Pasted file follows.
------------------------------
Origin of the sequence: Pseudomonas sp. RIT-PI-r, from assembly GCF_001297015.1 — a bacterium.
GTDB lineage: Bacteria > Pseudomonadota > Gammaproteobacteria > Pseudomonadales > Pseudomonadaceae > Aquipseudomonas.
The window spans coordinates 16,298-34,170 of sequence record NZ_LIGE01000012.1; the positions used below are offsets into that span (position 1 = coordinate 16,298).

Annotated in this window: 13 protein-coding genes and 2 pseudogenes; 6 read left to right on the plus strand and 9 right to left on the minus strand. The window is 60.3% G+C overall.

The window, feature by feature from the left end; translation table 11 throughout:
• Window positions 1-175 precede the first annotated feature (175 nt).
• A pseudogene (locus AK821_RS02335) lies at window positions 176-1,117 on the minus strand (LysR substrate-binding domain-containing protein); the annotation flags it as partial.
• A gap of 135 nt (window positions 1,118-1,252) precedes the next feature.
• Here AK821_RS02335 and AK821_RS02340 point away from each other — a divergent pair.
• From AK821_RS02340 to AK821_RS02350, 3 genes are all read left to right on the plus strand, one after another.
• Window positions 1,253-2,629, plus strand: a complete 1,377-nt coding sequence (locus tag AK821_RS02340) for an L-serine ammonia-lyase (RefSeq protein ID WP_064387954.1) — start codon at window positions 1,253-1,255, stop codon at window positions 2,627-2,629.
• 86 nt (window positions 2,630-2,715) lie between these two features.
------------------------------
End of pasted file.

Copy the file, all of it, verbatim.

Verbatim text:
Origin of the sequence: Pseudomonas sp. RIT-PI-r, from assembly GCF_001297015.1 — a bacterium.
GTDB lineage: Bacteria > Pseudomonadota > Gammaproteobacteria > Pseudomonadales > Pseudomonadaceae > Aquipseudomonas.
The window spans coordinates 16,298-34,170 of sequence record NZ_LIGE01000012.1; the positions used below are offsets into that span (position 1 = coordinate 16,298).

Annotated in this window: 13 protein-coding genes and 2 pseudogenes; 6 read left to right on the plus strand and 9 right to left on the minus strand. The window is 60.3% G+C overall.

The window, feature by feature from the left end; translation table 11 throughout:
• Window positions 1-175 precede the first annotated feature (175 nt).
• A pseudogene (locus AK821_RS02335) lies at window positions 176-1,117 on the minus strand (LysR substrate-binding domain-containing protein); the annotation flags it as partial.
• A gap of 135 nt (window positions 1,118-1,252) precedes the next feature.
• Here AK821_RS02335 and AK821_RS02340 point away from each other — a divergent pair.
• From AK821_RS02340 to AK821_RS02350, 3 genes are all read left to right on the plus strand, one after another.
• Window positions 1,253-2,629, plus strand: a complete 1,377-nt coding sequence (locus tag AK821_RS02340) for an L-serine ammonia-lyase (RefSeq protein ID WP_064387954.1) — start codon at window positions 1,253-1,255, stop codon at window positions 2,627-2,629.
• 86 nt (window positions 2,630-2,715) lie between these two features.